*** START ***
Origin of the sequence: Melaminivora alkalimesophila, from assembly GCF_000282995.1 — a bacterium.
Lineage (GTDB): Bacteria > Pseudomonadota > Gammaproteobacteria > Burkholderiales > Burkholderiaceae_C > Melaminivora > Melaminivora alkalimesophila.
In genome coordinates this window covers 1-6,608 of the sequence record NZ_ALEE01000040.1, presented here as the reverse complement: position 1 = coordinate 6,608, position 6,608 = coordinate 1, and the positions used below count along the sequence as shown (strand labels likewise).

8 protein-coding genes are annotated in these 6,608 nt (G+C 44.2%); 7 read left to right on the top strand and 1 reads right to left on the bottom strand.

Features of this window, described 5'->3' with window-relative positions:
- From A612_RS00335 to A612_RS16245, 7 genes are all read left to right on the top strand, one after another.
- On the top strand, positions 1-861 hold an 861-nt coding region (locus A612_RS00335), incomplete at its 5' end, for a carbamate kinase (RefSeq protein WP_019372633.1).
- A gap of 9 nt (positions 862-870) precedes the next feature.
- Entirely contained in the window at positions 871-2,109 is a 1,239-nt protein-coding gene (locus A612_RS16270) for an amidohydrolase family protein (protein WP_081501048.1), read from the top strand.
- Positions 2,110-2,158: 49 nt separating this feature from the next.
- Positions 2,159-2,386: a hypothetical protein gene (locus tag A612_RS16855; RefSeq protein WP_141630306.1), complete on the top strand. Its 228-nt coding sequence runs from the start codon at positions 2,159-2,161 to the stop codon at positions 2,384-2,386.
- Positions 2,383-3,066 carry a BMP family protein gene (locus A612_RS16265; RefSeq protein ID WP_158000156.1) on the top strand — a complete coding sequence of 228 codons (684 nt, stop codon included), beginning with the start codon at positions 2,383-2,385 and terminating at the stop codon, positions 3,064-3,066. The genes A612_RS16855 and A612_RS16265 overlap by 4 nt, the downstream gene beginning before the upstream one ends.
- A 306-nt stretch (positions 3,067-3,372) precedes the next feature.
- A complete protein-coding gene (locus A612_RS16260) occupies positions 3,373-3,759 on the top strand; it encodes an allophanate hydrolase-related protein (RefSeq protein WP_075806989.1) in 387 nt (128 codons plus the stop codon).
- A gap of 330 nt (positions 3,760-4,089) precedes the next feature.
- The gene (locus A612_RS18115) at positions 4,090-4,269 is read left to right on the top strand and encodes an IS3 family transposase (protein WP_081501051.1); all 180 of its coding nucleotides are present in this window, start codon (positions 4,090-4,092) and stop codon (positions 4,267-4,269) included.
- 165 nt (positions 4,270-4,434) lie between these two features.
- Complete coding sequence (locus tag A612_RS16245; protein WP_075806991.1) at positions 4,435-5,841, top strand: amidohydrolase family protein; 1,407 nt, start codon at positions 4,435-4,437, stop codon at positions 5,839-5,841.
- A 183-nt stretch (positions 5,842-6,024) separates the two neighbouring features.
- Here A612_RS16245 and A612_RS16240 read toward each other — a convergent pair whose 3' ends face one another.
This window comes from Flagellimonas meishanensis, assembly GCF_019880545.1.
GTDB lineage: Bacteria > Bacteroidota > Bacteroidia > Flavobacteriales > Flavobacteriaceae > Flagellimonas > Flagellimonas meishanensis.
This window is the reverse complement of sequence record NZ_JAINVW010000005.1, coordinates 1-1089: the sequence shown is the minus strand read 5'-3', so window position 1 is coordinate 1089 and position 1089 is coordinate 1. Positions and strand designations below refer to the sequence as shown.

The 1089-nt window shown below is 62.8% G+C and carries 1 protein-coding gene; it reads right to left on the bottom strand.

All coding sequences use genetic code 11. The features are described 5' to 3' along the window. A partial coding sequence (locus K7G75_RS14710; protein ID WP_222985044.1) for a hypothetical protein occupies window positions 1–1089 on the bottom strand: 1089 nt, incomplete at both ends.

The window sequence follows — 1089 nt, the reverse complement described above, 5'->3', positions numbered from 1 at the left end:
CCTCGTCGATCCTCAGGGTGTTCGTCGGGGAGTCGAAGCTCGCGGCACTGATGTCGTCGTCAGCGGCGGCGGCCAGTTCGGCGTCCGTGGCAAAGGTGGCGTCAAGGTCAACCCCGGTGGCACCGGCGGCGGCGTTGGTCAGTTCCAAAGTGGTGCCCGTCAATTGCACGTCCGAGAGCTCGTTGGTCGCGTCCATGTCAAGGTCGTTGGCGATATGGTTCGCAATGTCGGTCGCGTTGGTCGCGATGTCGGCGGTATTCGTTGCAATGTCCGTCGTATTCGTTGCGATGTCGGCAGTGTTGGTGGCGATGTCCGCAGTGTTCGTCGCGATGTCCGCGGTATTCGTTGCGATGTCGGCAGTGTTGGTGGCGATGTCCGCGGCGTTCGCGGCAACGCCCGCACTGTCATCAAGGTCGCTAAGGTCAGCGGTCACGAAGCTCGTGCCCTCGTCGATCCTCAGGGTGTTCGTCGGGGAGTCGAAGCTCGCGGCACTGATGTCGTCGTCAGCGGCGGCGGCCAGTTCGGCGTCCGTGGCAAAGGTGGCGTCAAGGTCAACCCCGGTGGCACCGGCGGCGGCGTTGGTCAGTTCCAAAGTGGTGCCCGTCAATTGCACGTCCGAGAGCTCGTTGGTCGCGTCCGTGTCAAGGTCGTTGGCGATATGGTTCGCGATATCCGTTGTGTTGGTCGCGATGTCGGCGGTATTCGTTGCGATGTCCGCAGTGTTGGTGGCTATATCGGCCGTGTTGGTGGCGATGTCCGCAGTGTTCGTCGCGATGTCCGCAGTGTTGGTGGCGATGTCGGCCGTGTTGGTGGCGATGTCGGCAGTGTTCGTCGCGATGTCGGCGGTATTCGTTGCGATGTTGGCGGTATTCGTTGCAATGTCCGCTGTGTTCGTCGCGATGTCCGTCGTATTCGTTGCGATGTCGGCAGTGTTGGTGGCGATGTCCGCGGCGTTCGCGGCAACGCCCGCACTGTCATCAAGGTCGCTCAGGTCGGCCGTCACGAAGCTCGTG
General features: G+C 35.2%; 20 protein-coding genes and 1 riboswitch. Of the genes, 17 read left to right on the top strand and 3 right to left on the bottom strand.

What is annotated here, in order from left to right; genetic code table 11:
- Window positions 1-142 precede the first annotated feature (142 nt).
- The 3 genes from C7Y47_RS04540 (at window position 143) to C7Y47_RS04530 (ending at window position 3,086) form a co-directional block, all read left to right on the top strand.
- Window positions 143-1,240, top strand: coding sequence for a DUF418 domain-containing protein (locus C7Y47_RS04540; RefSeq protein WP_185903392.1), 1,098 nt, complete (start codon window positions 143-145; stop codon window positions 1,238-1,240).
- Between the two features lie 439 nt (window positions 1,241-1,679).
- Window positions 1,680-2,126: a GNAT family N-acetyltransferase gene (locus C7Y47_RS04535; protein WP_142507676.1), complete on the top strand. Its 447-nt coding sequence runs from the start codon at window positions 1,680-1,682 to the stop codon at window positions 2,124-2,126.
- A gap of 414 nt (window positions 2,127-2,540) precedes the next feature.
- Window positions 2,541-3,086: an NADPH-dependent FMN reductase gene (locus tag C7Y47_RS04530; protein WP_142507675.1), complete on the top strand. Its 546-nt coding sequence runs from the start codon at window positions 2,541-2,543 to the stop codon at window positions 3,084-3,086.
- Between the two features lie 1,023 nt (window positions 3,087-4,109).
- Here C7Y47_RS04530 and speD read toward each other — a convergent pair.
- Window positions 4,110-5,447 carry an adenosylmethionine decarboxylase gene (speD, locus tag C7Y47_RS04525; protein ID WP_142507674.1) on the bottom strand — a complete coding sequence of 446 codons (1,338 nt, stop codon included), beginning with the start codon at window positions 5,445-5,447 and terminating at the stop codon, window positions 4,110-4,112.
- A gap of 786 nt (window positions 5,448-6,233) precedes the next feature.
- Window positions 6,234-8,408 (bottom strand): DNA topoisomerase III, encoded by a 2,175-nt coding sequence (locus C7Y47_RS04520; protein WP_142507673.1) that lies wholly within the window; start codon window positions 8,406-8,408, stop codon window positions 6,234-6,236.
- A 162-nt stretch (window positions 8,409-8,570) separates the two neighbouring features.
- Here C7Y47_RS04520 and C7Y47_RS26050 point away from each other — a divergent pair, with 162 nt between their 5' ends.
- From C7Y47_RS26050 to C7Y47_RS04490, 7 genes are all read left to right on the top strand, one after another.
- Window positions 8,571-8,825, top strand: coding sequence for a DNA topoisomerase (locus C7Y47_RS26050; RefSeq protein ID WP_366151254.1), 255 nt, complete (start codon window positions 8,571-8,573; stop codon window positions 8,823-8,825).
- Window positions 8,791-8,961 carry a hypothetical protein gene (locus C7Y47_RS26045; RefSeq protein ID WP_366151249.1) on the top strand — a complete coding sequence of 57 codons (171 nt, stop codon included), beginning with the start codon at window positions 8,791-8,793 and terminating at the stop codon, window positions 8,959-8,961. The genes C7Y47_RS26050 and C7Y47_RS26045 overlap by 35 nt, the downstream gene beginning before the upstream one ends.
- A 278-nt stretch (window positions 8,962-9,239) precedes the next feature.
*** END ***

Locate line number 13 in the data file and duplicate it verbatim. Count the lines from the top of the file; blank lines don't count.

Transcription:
- A 306-nt stretch (positions 3,067-3,372) precedes the next feature.